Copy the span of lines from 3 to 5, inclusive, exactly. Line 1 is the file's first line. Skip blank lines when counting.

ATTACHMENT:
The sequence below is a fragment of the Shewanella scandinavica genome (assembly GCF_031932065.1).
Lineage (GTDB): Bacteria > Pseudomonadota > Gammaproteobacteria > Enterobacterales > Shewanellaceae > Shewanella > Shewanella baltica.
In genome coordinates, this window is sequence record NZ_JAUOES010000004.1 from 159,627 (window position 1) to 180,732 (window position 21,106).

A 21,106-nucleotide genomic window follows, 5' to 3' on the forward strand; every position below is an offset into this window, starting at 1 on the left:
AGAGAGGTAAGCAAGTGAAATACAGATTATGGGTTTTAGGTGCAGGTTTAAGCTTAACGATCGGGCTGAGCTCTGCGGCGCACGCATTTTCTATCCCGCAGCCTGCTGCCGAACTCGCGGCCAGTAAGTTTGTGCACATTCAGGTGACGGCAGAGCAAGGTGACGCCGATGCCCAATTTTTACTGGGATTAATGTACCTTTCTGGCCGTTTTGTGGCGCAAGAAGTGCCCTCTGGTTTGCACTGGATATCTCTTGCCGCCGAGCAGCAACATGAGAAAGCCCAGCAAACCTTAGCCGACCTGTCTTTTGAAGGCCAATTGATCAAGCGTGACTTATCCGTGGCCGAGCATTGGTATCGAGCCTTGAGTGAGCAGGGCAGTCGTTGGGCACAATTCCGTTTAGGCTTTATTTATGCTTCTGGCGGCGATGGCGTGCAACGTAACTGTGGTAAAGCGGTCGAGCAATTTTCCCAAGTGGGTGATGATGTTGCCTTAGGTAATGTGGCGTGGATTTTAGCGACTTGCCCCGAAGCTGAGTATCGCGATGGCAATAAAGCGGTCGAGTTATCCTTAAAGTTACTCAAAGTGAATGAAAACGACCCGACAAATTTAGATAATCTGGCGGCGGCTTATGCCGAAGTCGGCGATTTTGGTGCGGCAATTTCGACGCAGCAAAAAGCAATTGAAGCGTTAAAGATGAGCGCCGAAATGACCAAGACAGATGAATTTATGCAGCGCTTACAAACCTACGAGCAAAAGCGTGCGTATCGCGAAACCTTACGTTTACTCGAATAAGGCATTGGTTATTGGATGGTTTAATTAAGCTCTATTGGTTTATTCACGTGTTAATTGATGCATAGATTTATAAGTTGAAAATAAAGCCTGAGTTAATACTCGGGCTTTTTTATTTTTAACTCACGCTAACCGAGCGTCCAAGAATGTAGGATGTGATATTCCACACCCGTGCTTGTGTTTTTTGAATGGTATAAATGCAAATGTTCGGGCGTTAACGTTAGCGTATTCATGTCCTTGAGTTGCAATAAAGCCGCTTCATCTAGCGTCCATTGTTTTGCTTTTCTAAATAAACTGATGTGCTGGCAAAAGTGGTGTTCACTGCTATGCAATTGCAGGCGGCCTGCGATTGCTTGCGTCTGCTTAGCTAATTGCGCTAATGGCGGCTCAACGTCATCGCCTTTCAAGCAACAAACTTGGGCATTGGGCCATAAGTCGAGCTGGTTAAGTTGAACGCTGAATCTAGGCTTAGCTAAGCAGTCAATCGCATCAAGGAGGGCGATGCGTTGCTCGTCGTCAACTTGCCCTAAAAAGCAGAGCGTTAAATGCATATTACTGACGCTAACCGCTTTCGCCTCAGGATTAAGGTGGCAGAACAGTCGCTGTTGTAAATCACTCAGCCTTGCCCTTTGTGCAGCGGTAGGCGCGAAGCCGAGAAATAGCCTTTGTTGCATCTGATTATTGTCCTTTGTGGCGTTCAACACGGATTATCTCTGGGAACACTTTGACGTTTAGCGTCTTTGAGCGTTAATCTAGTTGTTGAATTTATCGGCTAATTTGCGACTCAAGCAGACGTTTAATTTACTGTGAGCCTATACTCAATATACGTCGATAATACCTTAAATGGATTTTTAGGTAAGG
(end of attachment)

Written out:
In genome coordinates, this window is sequence record NZ_JAUOES010000004.1 from 159,627 (window position 1) to 180,732 (window position 21,106).

A 21,106-nucleotide genomic window follows, 5' to 3' on the forward strand; every position below is an offset into this window, starting at 1 on the left:
AGAGAGGTAAGCAAGTGAAATACAGATTATGGGTTTTAGGTGCAGGTTTAAGCTTAACGATCGGGCTGAGCTCTGCGGCGCACGCATTTTCTATCCCGCAGCCTGCTGCCGAACTCGCGGCCAGTAAGTTTGTGCACATTCAGGTGACGGCAGAGCAAGGTGACGCCGATGCCCAATTTTTACTGGGATTAATGTACCTTTCTGGCCGTTTTGTGGCGCAAGAAGTGCCCTCTGGTTTGCACTGGATATCTCTTGCCGCCGAGCAGCAACATGAGAAAGCCCAGCAAACCTTAGCCGACCTGTCTTTTGAAGGCCAATTGATCAAGCGTGACTTATCCGTGGCCGAGCATTGGTATCGAGCCTTGAGTGAGCAGGGCAGTCGTTGGGCACAATTCCGTTTAGGCTTTATTTATGCTTCTGGCGGCGATGGCGTGCAACGTAACTGTGGTAAAGCGGTCGAGCAATTTTCCCAAGTGGGTGATGATGTTGCCTTAGGTAATGTGGCGTGGATTTTAGCGACTTGCCCCGAAGCTGAGTATCGCGATGGCAATAAAGCGGTCGAGTTATCCTTAAAGTTACTCAAAGTGAATGAAAACGACCCGACAAATTTAGATAATCTGGCGGCGGCTTATGCCGAAGTCGGCGATTTTGGTGCGGCAATTTCGACGCAGCAAAAAGCAATTGAAGCGTTAAAGATGAGCGCCGAAATGACCAAGACAGATGAATTTATGCAGCGCTTACAAACCTACGAGCAAAAGCGTGCGTATCGCGAAACCTTACGTTTACTCGAATAAGGCATTGGTTATTGGATGGTTTAATTAAGCTCTATTGGTTTATTCACGTGTTAATTGATGCATAGATTTATAAGTTGAAAATAAAGCCTGAGTTAATACTCGGGCTTTTTTATTTTTAACTCACGCTAACCGAGCGTCCAAGAATGTAGGATGTGATATTCCACACCCGTGCTTGTGTTTTTTGAATGGTATAAATGCAAATGTTCGGGCGTTAACGTTAGCGTATTCATGTCCTTGAGTTGCAATAAAGCCGCTTCATCTAGCGTCCATTGTTTTGCTTTTCTAAATAAACTGATGTGCTGGCAAAAGTGGTGTTCACTGCTATGCAATTGCAGGCGGCCTGCGATTGCTTGCGTCTGCTTAGCTAATTGCGCTAATGGCGGCTCAACGTCATCGCCTTTCAAGCAACAAACTTGGGCATTGGGCCATAAGTCGAGCTGGTTAAGTTGAACGCTGAATCTAGGCTTAGCTAAGCAGTCAATCGCATCAAGGAGGGCGATGCGTTGCTCGTCGTCAACTTGCCCTAAAAAGCAGAGCGTTAAATGCATATTACTGACGCTAACCGCTTTCGCCTCAGGATTAAGGTGGCAGAACAGTCGCTGTTGTAAATCACTCAGCCTTGCCCTTTGTGCAGCGGTAGGCGCGAAGCCGAGAAATAGCCTTTGTTGCATCTGATTATTGTCCTTTGTGGCGTTCAACACGGATTATCTCTGGGAACACTTTGACGTTTAGCGTCTTTGAGCGTTAATCTAGTTGTTGAATTTATCGGCTAATTTGCGACTCAAGCAGACGTTTAATTTACTGTGAGCCTATACTCAATATACGTCGATAATACCTTAAATGGATTTTTAGGTAAGG